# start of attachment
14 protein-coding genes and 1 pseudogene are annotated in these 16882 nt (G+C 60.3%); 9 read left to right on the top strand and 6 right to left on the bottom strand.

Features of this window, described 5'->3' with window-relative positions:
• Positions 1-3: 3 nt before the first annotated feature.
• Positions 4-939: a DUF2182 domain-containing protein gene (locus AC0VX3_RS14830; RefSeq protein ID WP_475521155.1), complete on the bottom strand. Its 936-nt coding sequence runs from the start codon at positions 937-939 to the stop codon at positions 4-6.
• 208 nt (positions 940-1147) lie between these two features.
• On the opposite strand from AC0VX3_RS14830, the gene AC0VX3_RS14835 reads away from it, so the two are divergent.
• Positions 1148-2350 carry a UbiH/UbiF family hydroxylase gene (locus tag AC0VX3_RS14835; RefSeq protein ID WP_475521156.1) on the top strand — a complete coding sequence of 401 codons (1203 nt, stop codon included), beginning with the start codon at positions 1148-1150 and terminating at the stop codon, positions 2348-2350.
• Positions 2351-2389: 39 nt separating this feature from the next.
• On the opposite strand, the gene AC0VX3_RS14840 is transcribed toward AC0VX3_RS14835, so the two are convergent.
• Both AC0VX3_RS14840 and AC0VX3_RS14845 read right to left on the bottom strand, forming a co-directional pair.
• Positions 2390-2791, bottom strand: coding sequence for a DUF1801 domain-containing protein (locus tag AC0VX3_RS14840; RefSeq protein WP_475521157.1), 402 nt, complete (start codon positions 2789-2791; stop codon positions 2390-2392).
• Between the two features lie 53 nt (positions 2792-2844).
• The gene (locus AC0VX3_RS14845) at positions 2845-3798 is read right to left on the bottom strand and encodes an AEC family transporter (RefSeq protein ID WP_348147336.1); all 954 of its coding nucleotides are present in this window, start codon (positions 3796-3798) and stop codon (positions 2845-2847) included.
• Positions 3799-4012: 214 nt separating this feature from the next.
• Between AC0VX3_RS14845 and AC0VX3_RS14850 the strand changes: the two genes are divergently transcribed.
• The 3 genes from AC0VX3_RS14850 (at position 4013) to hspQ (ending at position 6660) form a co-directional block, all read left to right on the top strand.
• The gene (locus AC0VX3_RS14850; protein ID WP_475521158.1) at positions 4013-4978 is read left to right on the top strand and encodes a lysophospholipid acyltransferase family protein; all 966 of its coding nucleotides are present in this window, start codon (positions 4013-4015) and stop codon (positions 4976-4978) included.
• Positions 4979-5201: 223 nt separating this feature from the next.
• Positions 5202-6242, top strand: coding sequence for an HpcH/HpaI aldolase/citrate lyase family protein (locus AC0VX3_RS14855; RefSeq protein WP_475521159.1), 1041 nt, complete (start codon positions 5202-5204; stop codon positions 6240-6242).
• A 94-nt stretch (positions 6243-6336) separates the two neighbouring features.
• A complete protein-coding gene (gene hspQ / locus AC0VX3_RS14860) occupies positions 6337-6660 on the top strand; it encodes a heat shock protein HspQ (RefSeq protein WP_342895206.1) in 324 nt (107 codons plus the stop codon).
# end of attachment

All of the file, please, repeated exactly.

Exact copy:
14 protein-coding genes and 1 pseudogene are annotated in these 16882 nt (G+C 60.3%); 9 read left to right on the top strand and 6 right to left on the bottom strand.

Features of this window, described 5'->3' with window-relative positions:
• Positions 1-3: 3 nt before the first annotated feature.
• Positions 4-939: a DUF2182 domain-containing protein gene (locus AC0VX3_RS14830; RefSeq protein ID WP_475521155.1), complete on the bottom strand. Its 936-nt coding sequence runs from the start codon at positions 937-939 to the stop codon at positions 4-6.
• 208 nt (positions 940-1147) lie between these two features.
• On the opposite strand from AC0VX3_RS14830, the gene AC0VX3_RS14835 reads away from it, so the two are divergent.
• Positions 1148-2350 carry a UbiH/UbiF family hydroxylase gene (locus tag AC0VX3_RS14835; RefSeq protein ID WP_475521156.1) on the top strand — a complete coding sequence of 401 codons (1203 nt, stop codon included), beginning with the start codon at positions 1148-1150 and terminating at the stop codon, positions 2348-2350.
• Positions 2351-2389: 39 nt separating this feature from the next.
• On the opposite strand, the gene AC0VX3_RS14840 is transcribed toward AC0VX3_RS14835, so the two are convergent.
• Both AC0VX3_RS14840 and AC0VX3_RS14845 read right to left on the bottom strand, forming a co-directional pair.
• Positions 2390-2791, bottom strand: coding sequence for a DUF1801 domain-containing protein (locus tag AC0VX3_RS14840; RefSeq protein WP_475521157.1), 402 nt, complete (start codon positions 2789-2791; stop codon positions 2390-2392).
• Between the two features lie 53 nt (positions 2792-2844).
• The gene (locus AC0VX3_RS14845) at positions 2845-3798 is read right to left on the bottom strand and encodes an AEC family transporter (RefSeq protein ID WP_348147336.1); all 954 of its coding nucleotides are present in this window, start codon (positions 3796-3798) and stop codon (positions 2845-2847) included.
• Positions 3799-4012: 214 nt separating this feature from the next.
• Between AC0VX3_RS14845 and AC0VX3_RS14850 the strand changes: the two genes are divergently transcribed.
• The 3 genes from AC0VX3_RS14850 (at position 4013) to hspQ (ending at position 6660) form a co-directional block, all read left to right on the top strand.
• The gene (locus AC0VX3_RS14850; protein ID WP_475521158.1) at positions 4013-4978 is read left to right on the top strand and encodes a lysophospholipid acyltransferase family protein; all 966 of its coding nucleotides are present in this window, start codon (positions 4013-4015) and stop codon (positions 4976-4978) included.
• Positions 4979-5201: 223 nt separating this feature from the next.
• Positions 5202-6242, top strand: coding sequence for an HpcH/HpaI aldolase/citrate lyase family protein (locus AC0VX3_RS14855; RefSeq protein WP_475521159.1), 1041 nt, complete (start codon positions 5202-5204; stop codon positions 6240-6242).
• A 94-nt stretch (positions 6243-6336) separates the two neighbouring features.
• A complete protein-coding gene (gene hspQ / locus AC0VX3_RS14860) occupies positions 6337-6660 on the top strand; it encodes a heat shock protein HspQ (RefSeq protein WP_342895206.1) in 324 nt (107 codons plus the stop codon).